Immediate Crisis Response - Overview


After severe flooding, a family sits waist-deep in flood water, in front of their home. Photo: UNDP Cambodia

 

UNDP works to help ensure that the humanitarian response to the emergency also contributes to longer-term development objectives and more resilient communities, laying the best possible ground work for development work beyond the immediate emergency; and helping people move from humanitarian dependency to self-sufficiency as soon as possible.UNDP works to help ensure that the humanitarian response to the emergency also contributes to longer-term development objectives and more resilient communities, laying the best possible ground work for development work beyond the immediate emergency; and helping people move from humanitarian dependency to self-sufficiency as soon as possible.

UNDP ensures public services are functioning as early as possible; affected people are given emergency employment, an income, and trained in construction techniques and other skills to start the process of rebuilding infrastructure and removing rubble; and small businesses are given start up grants, financing and other help to keep communities viable and functioning.

UNDP advisors also work with and train local public servants to make sure that the buildings, infrastructure and communities being reconstructed meet a minimal code of disaster resistance, and that where possible, the underlying triggers of a conflict or disaster are addressed.

UNDP’s immediate crisis response package:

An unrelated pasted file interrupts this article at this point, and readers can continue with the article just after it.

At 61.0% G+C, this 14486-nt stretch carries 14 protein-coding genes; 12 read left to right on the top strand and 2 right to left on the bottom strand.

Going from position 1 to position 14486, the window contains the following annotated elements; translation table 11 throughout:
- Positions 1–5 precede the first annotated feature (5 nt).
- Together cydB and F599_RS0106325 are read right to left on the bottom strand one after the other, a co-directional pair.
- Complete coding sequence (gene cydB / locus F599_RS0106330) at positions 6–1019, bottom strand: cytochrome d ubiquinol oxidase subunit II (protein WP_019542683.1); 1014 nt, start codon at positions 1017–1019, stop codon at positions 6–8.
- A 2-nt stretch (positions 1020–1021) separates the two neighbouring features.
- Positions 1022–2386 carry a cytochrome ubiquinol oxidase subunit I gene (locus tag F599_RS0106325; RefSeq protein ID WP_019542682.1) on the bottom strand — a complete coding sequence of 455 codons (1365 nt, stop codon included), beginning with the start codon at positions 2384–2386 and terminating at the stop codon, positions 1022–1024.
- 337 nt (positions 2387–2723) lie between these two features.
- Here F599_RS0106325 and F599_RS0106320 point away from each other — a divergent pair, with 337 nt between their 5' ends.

Projects and Initiatives

  • Rebuilding war-torn communities in BurundiRebuilding war-torn communities in BurundiMay 5, 2015

  • Supporting recovery and local governance in SomaliaSupporting recovery and local governance in SomaliaMay 5, 2015

  • Ebola response in West AfricaEbola response in West AfricaMay 5, 2015Nearly a year into the Ebola crisis ravaging West Africa, the deadly disease’s knock-on effects are huge. What started as a public health crisis in Guinea on 26 December 2013 degenerated into development crises in the three epicentre countries in less than six months. As of January 2015, there were 20,721 EVD cases in total: 2,775 in Guinea, 8,157 in Liberia, and 9,789 in Sierra Leone.

  • Nepal’s opportunity to seize the moment for the future of its peopleNepal’s opportunity to seize the moment for the future of its peopleMay 4, 2015When the elders in my family spoke of the 1934 earthquake, they talked about how scary it had been, and the damage it left behind. How Dharara, once the tallest structure in Kathmandu, was rebuilt. I was in Kathmandu this time around and it was terrifying to experience the earthquake. I took refuge in my aunt’s house, along with 25 other people whose homes, like many across the city, were either damaged or destroyed.

  • Building Safely to Prevent the Loss of Life Building Safely to Prevent the Loss of Life May 1, 2015Following the huge earthquake in Nepal, UNDP reports on efforts in the country to withstand future disasters.

  • Earthquake in Nepal devastates lives and small businessesEarthquake in Nepal devastates lives and small businessesApr 30, 2015About 10 years ago, Ram Chandra Neupane worked hard to lift his family out of poverty. His small poultry business afforded him and his extended family a decent living. Then in a flash last week, it all fell apart.